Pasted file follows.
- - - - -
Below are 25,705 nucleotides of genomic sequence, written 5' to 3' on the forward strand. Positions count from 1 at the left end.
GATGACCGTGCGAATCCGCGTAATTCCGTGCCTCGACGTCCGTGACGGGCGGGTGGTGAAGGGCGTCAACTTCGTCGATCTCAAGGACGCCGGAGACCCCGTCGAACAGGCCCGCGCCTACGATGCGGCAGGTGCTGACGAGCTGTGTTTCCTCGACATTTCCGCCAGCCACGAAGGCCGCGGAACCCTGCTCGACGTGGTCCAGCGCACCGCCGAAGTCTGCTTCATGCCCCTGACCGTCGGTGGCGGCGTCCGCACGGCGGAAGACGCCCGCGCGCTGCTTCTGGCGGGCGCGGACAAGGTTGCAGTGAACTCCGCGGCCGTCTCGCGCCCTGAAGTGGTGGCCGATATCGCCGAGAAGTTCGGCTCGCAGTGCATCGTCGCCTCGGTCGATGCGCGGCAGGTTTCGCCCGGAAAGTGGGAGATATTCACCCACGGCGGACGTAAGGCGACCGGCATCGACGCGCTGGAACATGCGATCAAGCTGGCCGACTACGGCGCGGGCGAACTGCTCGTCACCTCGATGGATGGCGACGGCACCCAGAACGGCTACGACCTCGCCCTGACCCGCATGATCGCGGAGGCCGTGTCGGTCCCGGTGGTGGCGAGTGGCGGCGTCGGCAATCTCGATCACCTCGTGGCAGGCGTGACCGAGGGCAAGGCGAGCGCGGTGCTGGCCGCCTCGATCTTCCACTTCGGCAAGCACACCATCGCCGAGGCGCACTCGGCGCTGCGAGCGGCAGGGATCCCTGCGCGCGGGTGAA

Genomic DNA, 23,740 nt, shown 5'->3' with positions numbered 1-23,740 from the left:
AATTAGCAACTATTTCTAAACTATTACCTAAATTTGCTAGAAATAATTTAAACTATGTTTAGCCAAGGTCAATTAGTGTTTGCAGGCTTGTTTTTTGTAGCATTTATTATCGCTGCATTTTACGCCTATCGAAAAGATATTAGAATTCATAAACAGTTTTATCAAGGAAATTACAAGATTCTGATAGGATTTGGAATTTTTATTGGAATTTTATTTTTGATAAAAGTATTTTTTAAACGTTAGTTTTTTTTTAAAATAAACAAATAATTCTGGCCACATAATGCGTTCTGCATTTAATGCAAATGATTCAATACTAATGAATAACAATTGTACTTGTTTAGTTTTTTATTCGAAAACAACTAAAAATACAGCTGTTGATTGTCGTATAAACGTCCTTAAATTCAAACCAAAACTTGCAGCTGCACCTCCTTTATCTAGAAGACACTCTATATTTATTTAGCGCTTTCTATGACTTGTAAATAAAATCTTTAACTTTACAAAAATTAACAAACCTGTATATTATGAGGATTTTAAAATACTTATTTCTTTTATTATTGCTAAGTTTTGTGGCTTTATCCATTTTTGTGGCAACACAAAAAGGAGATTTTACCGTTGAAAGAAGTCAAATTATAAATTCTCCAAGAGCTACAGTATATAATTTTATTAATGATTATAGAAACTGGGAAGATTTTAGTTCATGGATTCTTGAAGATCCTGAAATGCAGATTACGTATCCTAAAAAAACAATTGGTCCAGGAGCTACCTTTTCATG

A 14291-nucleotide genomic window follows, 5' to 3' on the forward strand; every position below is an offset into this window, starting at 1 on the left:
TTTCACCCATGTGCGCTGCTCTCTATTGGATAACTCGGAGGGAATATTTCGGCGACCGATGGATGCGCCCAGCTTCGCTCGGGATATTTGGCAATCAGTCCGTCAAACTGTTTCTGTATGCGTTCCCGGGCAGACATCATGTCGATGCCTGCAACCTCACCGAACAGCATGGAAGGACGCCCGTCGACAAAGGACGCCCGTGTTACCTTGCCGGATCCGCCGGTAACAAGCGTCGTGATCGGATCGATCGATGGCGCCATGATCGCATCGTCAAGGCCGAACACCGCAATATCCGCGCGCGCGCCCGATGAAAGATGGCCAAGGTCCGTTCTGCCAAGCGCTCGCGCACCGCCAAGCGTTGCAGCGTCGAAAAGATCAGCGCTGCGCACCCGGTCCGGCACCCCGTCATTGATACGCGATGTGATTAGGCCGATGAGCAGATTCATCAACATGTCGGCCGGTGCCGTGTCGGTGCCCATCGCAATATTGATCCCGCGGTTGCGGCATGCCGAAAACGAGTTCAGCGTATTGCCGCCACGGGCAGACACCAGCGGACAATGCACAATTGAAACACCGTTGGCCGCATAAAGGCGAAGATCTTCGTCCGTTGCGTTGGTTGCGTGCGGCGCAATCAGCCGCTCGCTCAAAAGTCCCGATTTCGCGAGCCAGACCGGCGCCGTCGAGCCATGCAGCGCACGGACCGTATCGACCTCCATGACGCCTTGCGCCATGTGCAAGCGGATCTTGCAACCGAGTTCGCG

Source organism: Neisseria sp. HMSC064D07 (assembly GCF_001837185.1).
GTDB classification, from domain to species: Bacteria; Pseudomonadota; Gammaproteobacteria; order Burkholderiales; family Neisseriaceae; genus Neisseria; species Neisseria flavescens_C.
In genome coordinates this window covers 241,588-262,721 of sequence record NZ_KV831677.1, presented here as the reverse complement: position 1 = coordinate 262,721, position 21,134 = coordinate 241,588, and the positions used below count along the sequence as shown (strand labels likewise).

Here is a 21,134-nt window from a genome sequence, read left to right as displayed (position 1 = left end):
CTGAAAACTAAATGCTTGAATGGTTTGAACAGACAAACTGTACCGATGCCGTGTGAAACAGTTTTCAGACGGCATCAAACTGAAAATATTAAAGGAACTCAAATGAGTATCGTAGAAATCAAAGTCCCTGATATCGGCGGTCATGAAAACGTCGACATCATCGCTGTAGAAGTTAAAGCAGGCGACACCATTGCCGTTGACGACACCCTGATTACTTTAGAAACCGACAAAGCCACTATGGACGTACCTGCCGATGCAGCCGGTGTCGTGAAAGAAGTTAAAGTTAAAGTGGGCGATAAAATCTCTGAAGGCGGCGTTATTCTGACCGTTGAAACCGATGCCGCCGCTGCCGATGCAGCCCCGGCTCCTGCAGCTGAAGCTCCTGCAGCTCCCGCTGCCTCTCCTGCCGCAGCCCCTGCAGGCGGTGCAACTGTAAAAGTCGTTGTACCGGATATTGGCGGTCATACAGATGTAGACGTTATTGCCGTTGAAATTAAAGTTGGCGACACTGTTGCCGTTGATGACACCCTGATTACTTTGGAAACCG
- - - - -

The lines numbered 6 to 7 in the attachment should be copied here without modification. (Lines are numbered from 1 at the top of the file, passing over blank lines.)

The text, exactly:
TTTCACCCATGTGCGCTGCTCTCTATTGGATAACTCGGAGGGAATATTTCGGCGACCGATGGATGCGCCCAGCTTCGCTCGGGATATTTGGCAATCAGTCCGTCAAACTGTTTCTGTATGCGTTCCCGGGCAGACATCATGTCGATGCCTGCAACCTCACCGAACAGCATGGAAGGACGCCCGTCGACAAAGGACGCCCGTGTTACCTTGCCGGATCCGCCGGTAACAAGCGTCGTGATCGGATCGATCGATGGCGCCATGATCGCATCGTCAAGGCCGAACACCGCAATATCCGCGCGCGCGCCCGATGAAAGATGGCCAAGGTCCGTTCTGCCAAGCGCTCGCGCACCGCCAAGCGTTGCAGCGTCGAAAAGATCAGCGCTGCGCACCCGGTCCGGCACCCCGTCATTGATACGCGATGTGATTAGGCCGATGAGCAGATTCATCAACATGTCGGCCGGTGCCGTGTCGGTGCCCATCGCAATATTGATCCCGCGGTTGCGGCATGCCGAAAACGAGTTCAGCGTATTGCCGCCACGGGCAGACACCAGCGGACAATGCACAATTGAAACACCGTTGGCCGCATAAAGGCGAAGATCTTCGTCCGTTGCGTTGGTTGCGTGCGGCGCAATCAGCCGCTCGCTCAAAAGTCCCGATTTCGCGAGCCAGACCGGCGCCGTCGAGCCATGCAGCGCACGGACCGTATCGACCTCCATGACGCCTTGCGCCATGTGCAAGCGGATCTTGCAACCGAGTTCGCG

Source organism: Neisseria sp. HMSC064D07 (assembly GCF_001837185.1).